Footnotes

  1. 1.

    In this paper, co-invention ties between two inventors located within the same city are considered as internal to that city, whereas a co-invention tie between two inventors located in different cities is considered as external to them, regardless of the organizational affiliation of the two inventors.

  2. 2.

    For disconnected (i.e., unreachable) pairs of inventors\( {d}_{ij} = \infty \)and therefore 1/ d ij is equal to \( 1/\infty \), in other words, zero.

  3. 3.

    For a fuller discussion of the advantages of this index with respect to other measures used in the literature to capture the intensity of external relations, see Breschi and Lenzi (2015).

  4. 4.

    Note that by definition \( {d}_{ij}^{ind}\ge 2 \) and thus \( 1/{d}_{ij}^{ind}\le 1/2. \) Paths of length 1, in fact, cannot involve any gatekeeper, in other words, they are direct linkages.

  5. 5.

    For a fuller discussion of this index, see Breschi and Lenzi (2015).

  6. 6.

    Groups are next divided in subgroups; however, subgroups are nested into groups (i.e., their hierarchical level varies across groups) and therefore cannot be exploited in this study. Further details are available online, see IPC (2014).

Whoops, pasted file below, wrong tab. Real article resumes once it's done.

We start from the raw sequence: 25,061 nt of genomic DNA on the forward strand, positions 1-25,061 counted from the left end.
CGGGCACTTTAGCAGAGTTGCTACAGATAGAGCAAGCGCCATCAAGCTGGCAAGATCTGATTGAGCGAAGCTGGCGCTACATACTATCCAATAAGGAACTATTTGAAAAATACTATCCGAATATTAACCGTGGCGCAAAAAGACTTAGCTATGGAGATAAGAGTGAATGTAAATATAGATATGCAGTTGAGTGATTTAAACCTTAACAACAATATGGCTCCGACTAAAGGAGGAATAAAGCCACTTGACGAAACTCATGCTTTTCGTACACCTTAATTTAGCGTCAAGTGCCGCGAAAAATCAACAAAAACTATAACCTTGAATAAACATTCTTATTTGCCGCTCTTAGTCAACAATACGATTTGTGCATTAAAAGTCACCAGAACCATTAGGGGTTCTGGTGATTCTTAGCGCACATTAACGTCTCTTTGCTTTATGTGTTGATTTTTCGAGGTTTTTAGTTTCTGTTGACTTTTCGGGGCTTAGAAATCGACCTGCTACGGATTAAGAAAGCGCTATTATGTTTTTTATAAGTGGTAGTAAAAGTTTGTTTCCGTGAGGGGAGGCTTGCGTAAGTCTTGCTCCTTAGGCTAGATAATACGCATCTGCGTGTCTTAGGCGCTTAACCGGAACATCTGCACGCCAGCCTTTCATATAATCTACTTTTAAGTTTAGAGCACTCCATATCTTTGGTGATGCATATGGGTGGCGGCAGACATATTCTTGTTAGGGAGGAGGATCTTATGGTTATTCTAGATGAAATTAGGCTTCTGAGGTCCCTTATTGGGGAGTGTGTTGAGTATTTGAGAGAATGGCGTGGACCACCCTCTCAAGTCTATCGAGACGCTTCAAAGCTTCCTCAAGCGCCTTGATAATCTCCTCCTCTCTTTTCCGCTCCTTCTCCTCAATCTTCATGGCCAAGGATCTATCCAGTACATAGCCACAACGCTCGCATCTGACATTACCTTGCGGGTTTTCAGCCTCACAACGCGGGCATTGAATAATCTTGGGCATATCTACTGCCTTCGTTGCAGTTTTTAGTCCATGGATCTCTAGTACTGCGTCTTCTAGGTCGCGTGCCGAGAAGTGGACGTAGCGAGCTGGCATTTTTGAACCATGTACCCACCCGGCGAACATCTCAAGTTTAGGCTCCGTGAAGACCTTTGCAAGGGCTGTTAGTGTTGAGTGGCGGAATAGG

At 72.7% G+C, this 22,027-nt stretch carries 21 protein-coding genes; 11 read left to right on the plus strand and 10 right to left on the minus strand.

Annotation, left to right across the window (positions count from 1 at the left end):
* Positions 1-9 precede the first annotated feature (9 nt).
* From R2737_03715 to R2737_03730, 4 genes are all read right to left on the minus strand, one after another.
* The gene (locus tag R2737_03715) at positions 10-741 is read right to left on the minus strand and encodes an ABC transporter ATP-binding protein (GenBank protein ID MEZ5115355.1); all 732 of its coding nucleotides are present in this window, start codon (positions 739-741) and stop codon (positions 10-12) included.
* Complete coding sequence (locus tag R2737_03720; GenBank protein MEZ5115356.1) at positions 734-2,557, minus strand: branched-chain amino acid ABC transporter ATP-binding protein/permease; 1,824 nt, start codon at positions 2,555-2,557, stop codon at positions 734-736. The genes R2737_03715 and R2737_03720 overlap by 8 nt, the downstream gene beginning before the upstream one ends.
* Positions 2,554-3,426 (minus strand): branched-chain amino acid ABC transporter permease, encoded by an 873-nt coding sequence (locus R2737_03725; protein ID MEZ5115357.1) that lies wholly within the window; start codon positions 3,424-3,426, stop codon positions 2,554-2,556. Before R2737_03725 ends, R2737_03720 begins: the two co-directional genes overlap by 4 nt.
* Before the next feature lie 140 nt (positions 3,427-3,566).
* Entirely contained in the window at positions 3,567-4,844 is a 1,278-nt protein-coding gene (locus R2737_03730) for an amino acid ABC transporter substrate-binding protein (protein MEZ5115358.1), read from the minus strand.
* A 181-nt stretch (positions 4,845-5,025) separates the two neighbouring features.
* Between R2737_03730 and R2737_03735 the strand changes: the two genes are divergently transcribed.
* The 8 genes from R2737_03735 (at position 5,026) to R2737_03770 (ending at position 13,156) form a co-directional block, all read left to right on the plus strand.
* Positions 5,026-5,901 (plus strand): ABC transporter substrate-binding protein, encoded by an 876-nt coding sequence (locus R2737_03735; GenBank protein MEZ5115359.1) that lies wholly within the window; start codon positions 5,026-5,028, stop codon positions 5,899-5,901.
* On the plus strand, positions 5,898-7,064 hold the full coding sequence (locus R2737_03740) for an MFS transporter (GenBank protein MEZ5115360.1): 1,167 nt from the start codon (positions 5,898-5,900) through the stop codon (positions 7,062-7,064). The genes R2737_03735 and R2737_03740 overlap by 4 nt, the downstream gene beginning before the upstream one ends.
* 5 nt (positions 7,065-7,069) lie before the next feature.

7. 7.

    The number of total patents in the sample is 504400.

  8. 8.

    The general logic of the empirical model is based on and expands Breschi and Lenzi (2015).

  9. 9.

    This variable is computed at the technology subclass (i.e., 4-digit IPC) level and not at the technology group (i.e., the lowest technological aggregation level) level, because the use of groups would disproportionately and artificially inflate its value.

  10. 10.

    More formally, P i is defined as:

    \( {P}_i={\displaystyle \sum}_{d\ne c}{w}_{dc}{P}_{di} \)

    where\( {P}_{di} \)is the number of patents that city\( d \)has obtained in technological field\( i \), and\( {w}_{dc} \)is the weight of city d on all external collaborative links between inventors of city c and inventors in all other cities.

  11. 11.

    The computation of this index excluded those triads of inventors connected through of a joint patent and only counted the number of triads that are the outcome of independent interactions between pairs of inventors as recommended by Opsahl (2013).

  12. 12.

    The correlation matrix reported some relatively high correlation coefficients. To test for risks of multicollinearity, we did run the collin Stata command on all variables included in the regression (with the exclusion of SHDIR_GK and SHINDIR GK , because the sum of the two was simply equal to SHREACH_GK). The variance inflation ratio (VIF) tended to exclude serious risks of multicollinearity because it was below 2.5 for most of the variables with the exception of the (log) of internal patents (6.95), the number of gatekeepers (5.96), and the Krugman index (3.73). However, even for these variables, the VIF was well below 10, which is the rule of thumb value usually considered in order to detect serious problems of multicollinearity. The average VIF was slightly above 2.5 (2.59).

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Authors and Affiliations

  1. 1.Department of Management and TechnologyUniversità L. BocconiMilanItaly
  2. 2.Building Environment Science & TechnologyPolitecnico di MilanoMilanItaly